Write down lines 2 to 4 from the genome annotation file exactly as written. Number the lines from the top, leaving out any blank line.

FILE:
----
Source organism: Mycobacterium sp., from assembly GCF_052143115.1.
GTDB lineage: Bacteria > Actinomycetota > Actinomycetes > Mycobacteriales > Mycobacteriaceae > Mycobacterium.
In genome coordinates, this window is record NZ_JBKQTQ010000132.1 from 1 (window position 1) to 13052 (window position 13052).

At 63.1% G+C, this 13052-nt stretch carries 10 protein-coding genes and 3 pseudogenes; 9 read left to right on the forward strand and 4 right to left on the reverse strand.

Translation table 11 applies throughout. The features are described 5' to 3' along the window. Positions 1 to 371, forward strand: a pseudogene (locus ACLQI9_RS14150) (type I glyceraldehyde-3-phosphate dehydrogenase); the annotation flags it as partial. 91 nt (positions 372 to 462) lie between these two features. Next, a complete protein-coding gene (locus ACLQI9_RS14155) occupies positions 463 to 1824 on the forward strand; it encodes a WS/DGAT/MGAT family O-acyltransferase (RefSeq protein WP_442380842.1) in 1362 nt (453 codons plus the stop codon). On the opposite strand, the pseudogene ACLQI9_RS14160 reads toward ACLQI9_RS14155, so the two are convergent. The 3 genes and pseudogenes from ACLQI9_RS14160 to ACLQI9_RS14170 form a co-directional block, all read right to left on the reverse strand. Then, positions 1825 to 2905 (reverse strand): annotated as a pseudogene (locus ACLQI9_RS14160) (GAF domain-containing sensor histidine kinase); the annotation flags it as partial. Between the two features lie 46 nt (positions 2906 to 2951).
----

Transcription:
GTDB lineage: Bacteria > Actinomycetota > Actinomycetes > Mycobacteriales > Mycobacteriaceae > Mycobacterium.
In genome coordinates, this window is record NZ_JBKQTQ010000132.1 from 1 (window position 1) to 13052 (window position 13052).

At 63.1% G+C, this 13052-nt stretch carries 10 protein-coding genes and 3 pseudogenes; 9 read left to right on the forward strand and 4 right to left on the reverse strand.